Dealing with the shock (and panic!) of a new pregnancy


Emotional shock can often be the very first symptom of your confirmed pregnancy. Change, after all, is usually disconcerting—especially such an incredible change as finding out that you’re pregnant. Even if you’ve been planning your pregnancy, it can be truly traumatic to find out you’re actually pregnant. It’s probably the biggest news you’ll ever get in your life, and it affects your whole life indeed. So, be gentle with yourself as you adjust to this huge change. It is okay to not fully connect with your pregnancy right away. That’s normal. It’s like any other relationship: it takes time to acclimate, build trust, and understand this new dynamic in your life. You have plenty of time to grow into the idea (literally).

For women who have had a long road to conception, it can be even more intense. You’ve probably been going through peaks of hope and dips of grief during every cycle, and it may take some time to reestablish trust in your body and to adjust and connect with your pregnancy.

Just when you may be feeling a bit in shock and need some familiar comforts, your usual creature comforts may be on the “banned” list—things like coffee, wine, and hot baths are all but forbidden during pregnancy. So, it’s time to look for some new comforts that will help you find some ease, nurturing, and nourishment when you need it most. It’s not just about baby; it’s also about tending to you.

Find your comfort zone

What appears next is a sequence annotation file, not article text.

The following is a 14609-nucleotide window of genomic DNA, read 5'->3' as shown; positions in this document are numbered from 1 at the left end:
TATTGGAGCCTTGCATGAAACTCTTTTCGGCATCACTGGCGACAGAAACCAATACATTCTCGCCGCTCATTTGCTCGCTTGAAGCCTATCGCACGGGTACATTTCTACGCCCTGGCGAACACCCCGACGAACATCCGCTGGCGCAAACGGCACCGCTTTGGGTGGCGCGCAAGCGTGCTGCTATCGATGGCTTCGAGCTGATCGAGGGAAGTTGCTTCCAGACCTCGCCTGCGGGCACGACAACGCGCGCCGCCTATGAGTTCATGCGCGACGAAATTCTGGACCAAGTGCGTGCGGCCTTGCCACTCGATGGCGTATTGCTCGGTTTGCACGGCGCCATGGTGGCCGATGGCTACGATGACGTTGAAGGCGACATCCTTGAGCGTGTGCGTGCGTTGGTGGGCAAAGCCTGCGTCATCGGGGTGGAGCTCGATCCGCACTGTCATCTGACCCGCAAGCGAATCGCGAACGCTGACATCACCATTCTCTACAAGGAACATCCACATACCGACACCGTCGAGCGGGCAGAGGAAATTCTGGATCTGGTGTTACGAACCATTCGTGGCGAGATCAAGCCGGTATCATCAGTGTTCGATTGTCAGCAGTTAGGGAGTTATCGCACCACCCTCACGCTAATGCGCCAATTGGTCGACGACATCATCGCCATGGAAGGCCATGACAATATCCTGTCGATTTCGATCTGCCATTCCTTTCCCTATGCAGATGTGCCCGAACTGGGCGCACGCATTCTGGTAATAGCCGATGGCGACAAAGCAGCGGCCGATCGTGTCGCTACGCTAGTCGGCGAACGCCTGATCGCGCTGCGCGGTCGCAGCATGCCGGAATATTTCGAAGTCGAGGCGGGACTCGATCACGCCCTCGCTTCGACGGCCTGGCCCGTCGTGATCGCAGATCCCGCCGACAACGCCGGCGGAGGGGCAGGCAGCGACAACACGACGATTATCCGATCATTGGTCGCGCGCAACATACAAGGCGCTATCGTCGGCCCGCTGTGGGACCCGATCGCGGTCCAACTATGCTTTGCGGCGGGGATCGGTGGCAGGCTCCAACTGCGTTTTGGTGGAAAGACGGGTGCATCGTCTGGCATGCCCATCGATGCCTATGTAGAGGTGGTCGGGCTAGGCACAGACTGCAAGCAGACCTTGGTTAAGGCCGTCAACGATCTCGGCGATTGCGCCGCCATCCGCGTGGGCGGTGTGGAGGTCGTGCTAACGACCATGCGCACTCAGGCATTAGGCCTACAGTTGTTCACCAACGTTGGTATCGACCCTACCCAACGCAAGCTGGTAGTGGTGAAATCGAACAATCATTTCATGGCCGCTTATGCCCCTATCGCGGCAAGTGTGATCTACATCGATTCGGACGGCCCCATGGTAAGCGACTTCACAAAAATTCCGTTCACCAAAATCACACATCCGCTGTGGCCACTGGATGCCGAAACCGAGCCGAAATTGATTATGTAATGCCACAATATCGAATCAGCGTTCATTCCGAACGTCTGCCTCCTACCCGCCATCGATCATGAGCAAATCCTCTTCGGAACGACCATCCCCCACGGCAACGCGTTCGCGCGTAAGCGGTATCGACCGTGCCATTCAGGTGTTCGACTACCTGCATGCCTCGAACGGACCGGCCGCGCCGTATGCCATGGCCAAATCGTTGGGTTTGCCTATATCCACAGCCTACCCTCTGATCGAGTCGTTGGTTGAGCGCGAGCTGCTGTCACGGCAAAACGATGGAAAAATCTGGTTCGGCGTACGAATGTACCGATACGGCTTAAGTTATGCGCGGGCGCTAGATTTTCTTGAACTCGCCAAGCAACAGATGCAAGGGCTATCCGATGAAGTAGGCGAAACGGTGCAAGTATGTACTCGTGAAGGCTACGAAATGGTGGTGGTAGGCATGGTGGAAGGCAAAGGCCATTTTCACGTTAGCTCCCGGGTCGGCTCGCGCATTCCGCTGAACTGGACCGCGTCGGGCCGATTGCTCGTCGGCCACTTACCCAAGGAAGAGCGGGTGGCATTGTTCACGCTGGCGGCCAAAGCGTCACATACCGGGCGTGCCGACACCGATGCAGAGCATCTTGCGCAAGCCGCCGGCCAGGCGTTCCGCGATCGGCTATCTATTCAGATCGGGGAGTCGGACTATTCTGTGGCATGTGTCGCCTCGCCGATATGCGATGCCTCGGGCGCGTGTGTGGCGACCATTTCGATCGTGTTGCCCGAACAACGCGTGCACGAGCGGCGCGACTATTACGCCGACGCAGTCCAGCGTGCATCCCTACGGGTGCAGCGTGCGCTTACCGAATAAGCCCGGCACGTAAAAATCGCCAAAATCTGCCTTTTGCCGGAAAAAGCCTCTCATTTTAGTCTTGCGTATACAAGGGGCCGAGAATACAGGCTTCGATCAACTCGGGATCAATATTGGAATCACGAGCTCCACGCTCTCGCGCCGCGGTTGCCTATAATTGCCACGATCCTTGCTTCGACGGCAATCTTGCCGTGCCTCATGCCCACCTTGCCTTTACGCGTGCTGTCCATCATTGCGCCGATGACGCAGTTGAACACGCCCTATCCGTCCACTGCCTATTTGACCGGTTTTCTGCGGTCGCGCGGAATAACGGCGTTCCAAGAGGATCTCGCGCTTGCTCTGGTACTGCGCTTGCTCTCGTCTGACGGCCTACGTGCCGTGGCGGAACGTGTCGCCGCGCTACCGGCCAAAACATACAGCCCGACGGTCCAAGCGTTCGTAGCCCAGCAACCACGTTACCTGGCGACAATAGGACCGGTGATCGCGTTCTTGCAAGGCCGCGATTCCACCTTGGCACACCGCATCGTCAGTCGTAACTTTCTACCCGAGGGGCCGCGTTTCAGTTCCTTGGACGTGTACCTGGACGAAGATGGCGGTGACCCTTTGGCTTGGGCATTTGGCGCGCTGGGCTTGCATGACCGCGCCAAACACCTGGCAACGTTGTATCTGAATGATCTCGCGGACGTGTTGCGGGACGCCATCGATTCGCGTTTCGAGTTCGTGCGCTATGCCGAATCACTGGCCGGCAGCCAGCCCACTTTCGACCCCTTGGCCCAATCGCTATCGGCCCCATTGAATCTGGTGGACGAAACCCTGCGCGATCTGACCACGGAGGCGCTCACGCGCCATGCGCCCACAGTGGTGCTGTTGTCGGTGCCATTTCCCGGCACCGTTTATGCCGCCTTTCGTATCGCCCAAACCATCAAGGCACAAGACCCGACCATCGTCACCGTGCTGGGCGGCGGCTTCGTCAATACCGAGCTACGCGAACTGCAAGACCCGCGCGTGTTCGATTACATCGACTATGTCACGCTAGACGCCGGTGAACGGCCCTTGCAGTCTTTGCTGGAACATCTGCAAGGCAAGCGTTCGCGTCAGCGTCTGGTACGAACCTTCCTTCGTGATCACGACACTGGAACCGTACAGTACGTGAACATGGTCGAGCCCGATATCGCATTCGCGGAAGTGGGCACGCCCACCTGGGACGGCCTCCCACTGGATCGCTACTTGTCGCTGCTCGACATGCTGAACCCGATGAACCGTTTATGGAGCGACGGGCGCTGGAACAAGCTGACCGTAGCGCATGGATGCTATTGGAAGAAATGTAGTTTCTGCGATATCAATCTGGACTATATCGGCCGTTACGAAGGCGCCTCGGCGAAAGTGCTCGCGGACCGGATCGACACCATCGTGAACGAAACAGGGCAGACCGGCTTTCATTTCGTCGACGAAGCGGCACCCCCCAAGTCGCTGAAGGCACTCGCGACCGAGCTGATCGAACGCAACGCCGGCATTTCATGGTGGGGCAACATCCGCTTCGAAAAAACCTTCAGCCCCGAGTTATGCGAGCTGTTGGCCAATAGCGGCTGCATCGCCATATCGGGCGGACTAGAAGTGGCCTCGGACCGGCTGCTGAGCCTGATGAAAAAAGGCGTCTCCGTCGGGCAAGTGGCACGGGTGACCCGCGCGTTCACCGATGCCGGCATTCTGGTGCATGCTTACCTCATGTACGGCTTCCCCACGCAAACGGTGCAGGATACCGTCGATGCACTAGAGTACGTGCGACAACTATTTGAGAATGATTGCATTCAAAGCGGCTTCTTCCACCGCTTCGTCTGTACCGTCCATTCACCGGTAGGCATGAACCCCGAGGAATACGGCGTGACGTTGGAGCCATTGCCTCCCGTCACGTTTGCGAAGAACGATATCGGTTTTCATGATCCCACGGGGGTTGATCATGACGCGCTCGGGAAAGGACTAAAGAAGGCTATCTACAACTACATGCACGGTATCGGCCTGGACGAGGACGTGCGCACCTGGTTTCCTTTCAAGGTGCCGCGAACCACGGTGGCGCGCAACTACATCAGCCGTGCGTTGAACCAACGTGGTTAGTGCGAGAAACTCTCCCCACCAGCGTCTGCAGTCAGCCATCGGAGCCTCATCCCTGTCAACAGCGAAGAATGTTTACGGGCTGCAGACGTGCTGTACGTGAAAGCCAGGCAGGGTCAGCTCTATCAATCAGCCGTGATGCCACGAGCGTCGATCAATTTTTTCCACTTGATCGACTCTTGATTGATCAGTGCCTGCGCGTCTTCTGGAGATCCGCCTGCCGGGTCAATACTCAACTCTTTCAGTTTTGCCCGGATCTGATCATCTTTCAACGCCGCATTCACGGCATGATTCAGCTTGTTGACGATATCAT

Some strategies for beginning to bridge with your new one can include: taking some dedicated time out of each day to have an internal dialogue with your baby, quiet yet busy activities such as walking, or just being in nature, gentle yoga, meditation or guided imagery, reading, cooking, knitting, or other crafty work—and an occasional cup of hot cocoa—to help you unwind and cope with the stress. And although I know it can feel vulnerable, telling people close to you can also help your pregnancy feel less abstract. These activities may well aid you in feeling like you’re doing something good for your pregnancy, even if you’re feeling a little lost.

It’s not our societal norm to refer to pregnancy as a trauma, but it’s also not our social norm to tell each other all of the crazy, unexpected aspects of pregnancy and parenting. Creating room for the breadth of whatever you may be feeling is arguably healthier than feeling ashamed or bottled up. If you’re worried about negatively affecting baby with undesirable feelings, it’s time to let go and let nature get to work. It’s okay to feel nervous. You are not harming your pregnancy by feeling any and all of your feelings. I think of it as the beginning of a long road towards preparing your child to effectively process a full-range of normal emotions. And pregnancy is a great opportunity to start to create new and healthy thought patterns, and above all, give yourself room to be “normal nervous.”

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